So turn up the volume and let’s have a good listen to find out exactly what that means!

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Atelier Iris 3: Grand Phantasm – A Step Forward

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In 2006, a year after Atelier Iris 2: The Azoth of Destiny, Gust released Atelier Iris 3: Grand Phantasm in Japan; it would be another year after that before Western players would get their hands on it.

Atelier games are a fixture in developer Gust’s calendar; each of the duologies and trilogies that make up the complete franchise have enjoyed annual installments, and indeed the first Atelier Iris’ release in Japan in 2004 marked the beginning of a streak of yearly releases for the series as a whole that lasted until 2017. The company, of course, made up for the lack of an Atelier game in 2018 by releasing three in 2019, but, well, that’s a story for another day.

What’s kind of remarkable is that despite this non-stop release schedule, each Atelier game, even within the same subseries, feels noticeably distinct from the last. And this is particularly apparent when it comes to Atelier Iris 3: Grand Phantasm. So let’s look at how this moves the series forwards.

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Super Castlevania IV: The Quintessential SNES Game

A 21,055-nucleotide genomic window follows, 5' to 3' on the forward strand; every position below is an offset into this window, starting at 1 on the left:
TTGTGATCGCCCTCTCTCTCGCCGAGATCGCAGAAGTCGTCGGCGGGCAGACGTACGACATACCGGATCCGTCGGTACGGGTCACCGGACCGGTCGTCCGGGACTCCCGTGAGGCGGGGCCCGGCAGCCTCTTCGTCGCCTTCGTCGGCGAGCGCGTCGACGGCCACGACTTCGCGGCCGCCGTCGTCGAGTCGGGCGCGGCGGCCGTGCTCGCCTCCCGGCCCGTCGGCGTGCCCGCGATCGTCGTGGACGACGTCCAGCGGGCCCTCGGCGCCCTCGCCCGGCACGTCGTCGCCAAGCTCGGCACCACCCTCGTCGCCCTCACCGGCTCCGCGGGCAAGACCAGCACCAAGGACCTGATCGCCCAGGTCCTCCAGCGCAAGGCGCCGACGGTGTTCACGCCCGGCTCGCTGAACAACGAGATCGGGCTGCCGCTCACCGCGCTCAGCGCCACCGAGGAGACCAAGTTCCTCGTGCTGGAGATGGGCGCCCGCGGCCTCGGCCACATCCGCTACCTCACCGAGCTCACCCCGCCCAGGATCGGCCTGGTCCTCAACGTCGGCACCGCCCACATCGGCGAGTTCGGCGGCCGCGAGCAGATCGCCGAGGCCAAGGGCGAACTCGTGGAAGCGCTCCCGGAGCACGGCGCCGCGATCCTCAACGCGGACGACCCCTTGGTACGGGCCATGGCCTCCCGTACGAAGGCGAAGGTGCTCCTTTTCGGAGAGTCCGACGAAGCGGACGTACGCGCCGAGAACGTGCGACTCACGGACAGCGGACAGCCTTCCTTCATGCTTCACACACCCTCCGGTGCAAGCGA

One thing I feel like we’ve lost somewhat over the procession of console generations we’ve lived through is a feeling of “uniqueness” for each platform.

Sure, Nintendo still does its own thing and its games are immediately recognisable, but I’m talking more about a very clear look, sound and feel of games on a specific platform; partially a product of the hardware itself, and partially that of the companies specifically choosing to produce work for that platform in particular.

I hadn’t really spent a lot of time with Super Castlevania IV for Super NES until recently, but within about five minutes of delving into it in earnest thanks to the Castlevania Anniversary Collection for Switch, Xbox One, PS4 and PC, I’m absolutely convinced that it is the perfect example of what a SNES game really “is”.

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The Music of Atelier, Vol. 2: Atelier Iris 2 – The Azoth of Destiny

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It’s time once again to spend some time in the company of Gust’s wonderful sound team and their sterling work on the Atelier series.

This time around, we’re looking at the soundtrack for Atelier Iris 2: The Azoth of Destiny. The music is once again the work of Gust regulars Daisuke Achiwa and Ken Nakagawa, the latter of whom in particular has become heavily associated with the Atelier series over the years.

Conveniently, copies of Atelier Iris 2: The Azoth of Destiny came with a bonus soundtrack CD, so we’ll be focusing on a selection of the tracks from this disc today. Let’s jump in — pump up the volume!